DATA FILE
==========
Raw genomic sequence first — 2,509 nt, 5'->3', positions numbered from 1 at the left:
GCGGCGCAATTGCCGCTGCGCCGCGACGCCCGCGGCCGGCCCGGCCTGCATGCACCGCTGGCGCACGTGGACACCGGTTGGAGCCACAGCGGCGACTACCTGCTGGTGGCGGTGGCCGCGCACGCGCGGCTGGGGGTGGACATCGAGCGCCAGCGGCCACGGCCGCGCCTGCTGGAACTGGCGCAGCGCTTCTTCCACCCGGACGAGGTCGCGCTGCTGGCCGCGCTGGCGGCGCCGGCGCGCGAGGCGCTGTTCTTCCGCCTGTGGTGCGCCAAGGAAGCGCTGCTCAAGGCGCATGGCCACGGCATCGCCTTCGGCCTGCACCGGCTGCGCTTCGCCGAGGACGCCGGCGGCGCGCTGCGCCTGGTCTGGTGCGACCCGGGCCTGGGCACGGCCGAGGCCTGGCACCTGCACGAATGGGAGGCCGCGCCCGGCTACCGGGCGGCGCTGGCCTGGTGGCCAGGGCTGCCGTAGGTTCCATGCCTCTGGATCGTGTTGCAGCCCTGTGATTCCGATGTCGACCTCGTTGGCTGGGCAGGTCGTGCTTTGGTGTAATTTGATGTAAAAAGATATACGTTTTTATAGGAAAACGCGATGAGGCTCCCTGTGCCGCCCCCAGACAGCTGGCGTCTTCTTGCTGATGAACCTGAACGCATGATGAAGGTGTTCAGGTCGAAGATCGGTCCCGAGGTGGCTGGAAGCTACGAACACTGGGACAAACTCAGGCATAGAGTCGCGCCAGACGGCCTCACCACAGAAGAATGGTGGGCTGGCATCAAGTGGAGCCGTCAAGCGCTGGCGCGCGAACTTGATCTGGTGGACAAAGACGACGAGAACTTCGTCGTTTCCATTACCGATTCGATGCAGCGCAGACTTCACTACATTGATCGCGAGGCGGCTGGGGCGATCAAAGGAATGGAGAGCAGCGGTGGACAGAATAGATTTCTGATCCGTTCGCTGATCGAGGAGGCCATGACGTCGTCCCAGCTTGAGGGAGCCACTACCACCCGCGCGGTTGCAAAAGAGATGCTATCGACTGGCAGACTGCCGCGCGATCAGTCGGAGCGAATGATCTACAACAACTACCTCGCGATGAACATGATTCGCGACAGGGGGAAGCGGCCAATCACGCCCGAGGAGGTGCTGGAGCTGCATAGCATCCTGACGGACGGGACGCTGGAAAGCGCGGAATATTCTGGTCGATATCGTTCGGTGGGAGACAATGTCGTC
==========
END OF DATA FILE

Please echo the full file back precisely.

Raw genomic sequence first — 2,509 nt, 5'->3', positions numbered from 1 at the left:
GCGGCGCAATTGCCGCTGCGCCGCGACGCCCGCGGCCGGCCCGGCCTGCATGCACCGCTGGCGCACGTGGACACCGGTTGGAGCCACAGCGGCGACTACCTGCTGGTGGCGGTGGCCGCGCACGCGCGGCTGGGGGTGGACATCGAGCGCCAGCGGCCACGGCCGCGCCTGCTGGAACTGGCGCAGCGCTTCTTCCACCCGGACGAGGTCGCGCTGCTGGCCGCGCTGGCGGCGCCGGCGCGCGAGGCGCTGTTCTTCCGCCTGTGGTGCGCCAAGGAAGCGCTGCTCAAGGCGCATGGCCACGGCATCGCCTTCGGCCTGCACCGGCTGCGCTTCGCCGAGGACGCCGGCGGCGCGCTGCGCCTGGTCTGGTGCGACCCGGGCCTGGGCACGGCCGAGGCCTGGCACCTGCACGAATGGGAGGCCGCGCCCGGCTACCGGGCGGCGCTGGCCTGGTGGCCAGGGCTGCCGTAGGTTCCATGCCTCTGGATCGTGTTGCAGCCCTGTGATTCCGATGTCGACCTCGTTGGCTGGGCAGGTCGTGCTTTGGTGTAATTTGATGTAAAAAGATATACGTTTTTATAGGAAAACGCGATGAGGCTCCCTGTGCCGCCCCCAGACAGCTGGCGTCTTCTTGCTGATGAACCTGAACGCATGATGAAGGTGTTCAGGTCGAAGATCGGTCCCGAGGTGGCTGGAAGCTACGAACACTGGGACAAACTCAGGCATAGAGTCGCGCCAGACGGCCTCACCACAGAAGAATGGTGGGCTGGCATCAAGTGGAGCCGTCAAGCGCTGGCGCGCGAACTTGATCTGGTGGACAAAGACGACGAGAACTTCGTCGTTTCCATTACCGATTCGATGCAGCGCAGACTTCACTACATTGATCGCGAGGCGGCTGGGGCGATCAAAGGAATGGAGAGCAGCGGTGGACAGAATAGATTTCTGATCCGTTCGCTGATCGAGGAGGCCATGACGTCGTCCCAGCTTGAGGGAGCCACTACCACCCGCGCGGTTGCAAAAGAGATGCTATCGACTGGCAGACTGCCGCGCGATCAGTCGGAGCGAATGATCTACAACAACTACCTCGCGATGAACATGATTCGCGACAGGGGGAAGCGGCCAATCACGCCCGAGGAGGTGCTGGAGCTGCATAGCATCCTGACGGACGGGACGCTGGAAAGCGCGGAATATTCTGGTCGATATCGTTCGGTGGGAGACAATGTCGTC